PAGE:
Where people go, they leave their trash. Since the Turkana Basin has been home to people for millions of years, there’s a lot of trash for archaeologists to pick up. The classic image of archaeology is the studious excavator sweating with trowel in hand in a meter-by-meter square trying to figure out how a piece of broken crockery goes back together, long after the person who made it and used it tossed it into the trash heap. We’ll get there.
But before the squares can be marked off and the holes dug to find precious ancient junk, you need to know where to dig, and to figure out where to dig, you need to do a lot of walking. If you have a mining bent, this is called “prospecting” and if you have an archaeological bent, this is called “surveying.”
In Ecology and Geology we were taught how to walk with our faces to the ground, searching for insects or cross-bedding. Now we’re looking for artifacts. After learning about the main stone tool industries from Dr. Alison Brooks: the basic flaking methods of the Oldowan with simple, ragged rock that got the job done for a million years, the massive, Acheulean with large flakes worked into large “tools” such as the hand ax (neither consistently the size of your hand nor an ax), the refined prepared cores of the Lavallois where blades and small flakes indicate more coordination and refined knapping techniques, and finally the modern tool kit with small flakes of obsidian and quartz “microliths” that were hafted to form complex, multibladed tools.
Of course, none of these technologies existed in a vacuum. A simple flake of basalt will never go out of fashion, especially when there’s a tasty meal to be butchered as we demonstrated with our goat roast. So, with the names and shapes of each technology in mind, and the approximate age of each type of tool making in our memories from lecture, we were let lose at Ainyangyang, the perennial locality for the field school to explore to try to sort out the archaeological story of a place we know has artifacts but doesn’t have a firm range of occupation dates.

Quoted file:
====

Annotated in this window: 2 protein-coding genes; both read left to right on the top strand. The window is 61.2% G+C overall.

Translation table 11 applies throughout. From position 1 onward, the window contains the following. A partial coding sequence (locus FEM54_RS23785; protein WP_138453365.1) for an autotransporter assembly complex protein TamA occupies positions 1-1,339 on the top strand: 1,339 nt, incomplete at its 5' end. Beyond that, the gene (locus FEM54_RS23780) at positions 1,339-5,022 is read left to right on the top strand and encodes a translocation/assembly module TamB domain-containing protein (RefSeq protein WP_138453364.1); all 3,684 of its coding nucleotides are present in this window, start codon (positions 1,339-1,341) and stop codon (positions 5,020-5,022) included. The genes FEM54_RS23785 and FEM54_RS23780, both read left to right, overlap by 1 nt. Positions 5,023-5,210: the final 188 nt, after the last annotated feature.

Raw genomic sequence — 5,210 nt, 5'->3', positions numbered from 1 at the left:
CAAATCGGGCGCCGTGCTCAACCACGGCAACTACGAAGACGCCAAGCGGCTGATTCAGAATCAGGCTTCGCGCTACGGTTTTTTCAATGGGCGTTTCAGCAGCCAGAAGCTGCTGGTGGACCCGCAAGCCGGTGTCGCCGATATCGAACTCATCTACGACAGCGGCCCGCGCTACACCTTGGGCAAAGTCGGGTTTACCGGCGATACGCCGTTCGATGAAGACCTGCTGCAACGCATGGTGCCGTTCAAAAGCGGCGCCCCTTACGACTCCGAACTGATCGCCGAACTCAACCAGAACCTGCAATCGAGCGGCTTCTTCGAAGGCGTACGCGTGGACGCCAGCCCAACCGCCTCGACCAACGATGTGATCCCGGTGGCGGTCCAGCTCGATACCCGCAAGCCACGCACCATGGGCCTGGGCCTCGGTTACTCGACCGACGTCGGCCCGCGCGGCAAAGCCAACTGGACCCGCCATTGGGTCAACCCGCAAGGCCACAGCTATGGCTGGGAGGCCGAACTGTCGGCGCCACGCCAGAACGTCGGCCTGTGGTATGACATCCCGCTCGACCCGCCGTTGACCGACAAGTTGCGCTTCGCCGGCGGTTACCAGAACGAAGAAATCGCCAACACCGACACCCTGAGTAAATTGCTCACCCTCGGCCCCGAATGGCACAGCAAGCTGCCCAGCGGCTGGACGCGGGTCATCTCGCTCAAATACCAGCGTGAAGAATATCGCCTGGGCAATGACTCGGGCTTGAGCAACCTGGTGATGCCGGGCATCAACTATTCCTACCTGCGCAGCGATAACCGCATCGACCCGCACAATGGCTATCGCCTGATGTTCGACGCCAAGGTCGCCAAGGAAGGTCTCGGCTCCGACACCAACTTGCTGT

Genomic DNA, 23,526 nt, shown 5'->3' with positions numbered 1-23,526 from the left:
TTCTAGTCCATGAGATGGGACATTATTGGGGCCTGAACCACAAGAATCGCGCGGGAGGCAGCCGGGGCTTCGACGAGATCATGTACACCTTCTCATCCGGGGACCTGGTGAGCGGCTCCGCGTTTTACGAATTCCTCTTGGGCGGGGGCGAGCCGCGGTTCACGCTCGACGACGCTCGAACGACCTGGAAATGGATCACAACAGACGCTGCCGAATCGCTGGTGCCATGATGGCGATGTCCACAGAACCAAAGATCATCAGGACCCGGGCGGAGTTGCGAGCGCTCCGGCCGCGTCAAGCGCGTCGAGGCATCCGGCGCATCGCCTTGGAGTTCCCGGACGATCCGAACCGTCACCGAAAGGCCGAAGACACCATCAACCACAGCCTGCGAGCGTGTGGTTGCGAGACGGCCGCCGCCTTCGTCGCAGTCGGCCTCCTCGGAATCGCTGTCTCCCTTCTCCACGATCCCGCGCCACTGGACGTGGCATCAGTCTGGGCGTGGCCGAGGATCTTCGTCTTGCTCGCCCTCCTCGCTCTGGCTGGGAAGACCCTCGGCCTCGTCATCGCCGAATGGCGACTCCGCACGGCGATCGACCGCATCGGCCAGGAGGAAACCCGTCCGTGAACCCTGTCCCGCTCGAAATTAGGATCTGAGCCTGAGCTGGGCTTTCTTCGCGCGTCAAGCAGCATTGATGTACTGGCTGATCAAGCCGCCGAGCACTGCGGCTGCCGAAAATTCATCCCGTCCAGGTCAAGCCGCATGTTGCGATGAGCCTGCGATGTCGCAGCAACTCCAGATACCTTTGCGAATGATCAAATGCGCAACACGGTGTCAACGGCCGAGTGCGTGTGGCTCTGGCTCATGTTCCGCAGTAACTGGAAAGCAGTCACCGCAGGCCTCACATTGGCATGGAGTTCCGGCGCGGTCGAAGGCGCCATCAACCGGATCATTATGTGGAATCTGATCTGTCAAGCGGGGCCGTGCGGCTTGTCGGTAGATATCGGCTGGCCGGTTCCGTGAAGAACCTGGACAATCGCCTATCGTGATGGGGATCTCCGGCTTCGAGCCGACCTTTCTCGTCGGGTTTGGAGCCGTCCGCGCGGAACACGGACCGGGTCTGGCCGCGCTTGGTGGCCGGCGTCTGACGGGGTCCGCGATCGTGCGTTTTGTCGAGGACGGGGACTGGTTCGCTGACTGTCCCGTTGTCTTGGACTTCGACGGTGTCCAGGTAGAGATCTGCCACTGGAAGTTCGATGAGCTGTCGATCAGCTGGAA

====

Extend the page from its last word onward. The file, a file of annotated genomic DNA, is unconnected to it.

For Ecology we visited Ainyangyang for the insects that call the occasionally lush, internally drained lake home. For Geology we visited Ainyangyang for the lake deposits and dunes as a microcosm for the lake sediments laid across the basin by the ancient fluctuations of Lake Turkana. Now we were back with Dr. Brooks to examine the leavings of thousands of generations of people who have found the occasionally filled lake a useful place to stop off for game and for their herds.
Armed with fistfuls of small survey flags, pairs of students moved out away from the truck, flagging artifacts along their survey path. Careful notes were taken as we took account of the types of artifacts we found and what they were made of. Beautiful, carefully worked blades of chert and obsidian suggested a more recent occupation of the area, while large flakes of basalt worked to a ragged point suggested the more ancient Lavallois.
After walking their transects, the ground was peppered with flags, revealing most of the material seemed to be eroding from below sand dunes above the cracked silt and clay of the lake bed. If we were to set up with our trowels and squares, the hard sandstones would be the place to begin. There were people here making meticulous use of rare stones that hold a sharp edge and they were here a while.
Later in the week we took a step back in time to an Acheulean site near Napadet Hills where we went for a fun, exhausting hike our first weekend in the Turkana Basin. At the foot of the low, rolling hills are a series of gullies littered with stone flakes representing millions of years of technical and cultural innovation. The site was discovered by a Stony Brook archaeologist, but hasn’t been extensively surveyed. There’s so much rock to look at that a site known to have artifacts will go years without a good examination.
Along with the delicate little flakes, ostrich egg shell beads, and bladelets of the later stone age, we found older rocks with the calling card of the Acheulean: hand axes. The symmetrical, tear-drop shaped tools were nestled into rocks with large cleaver stones. Also at the site the teeth of pigs and antelope were eroding from the sandstone close to carefully worked fishing harpoons.
Again the outcrop was blanketed with little survey flags revealing the lower horizons that would likely produce the Pleistocene Acheulean material and the higher horizons recording the complex innovations of fully modern humans. With everyone’s eye trained to look for small glimmering flakes, large basalt cores, and pottery fragments, it was time to survey a site then actually set up our squares and see what might still be locked in the ground. It was time for us to turn our attention to Kangatotha…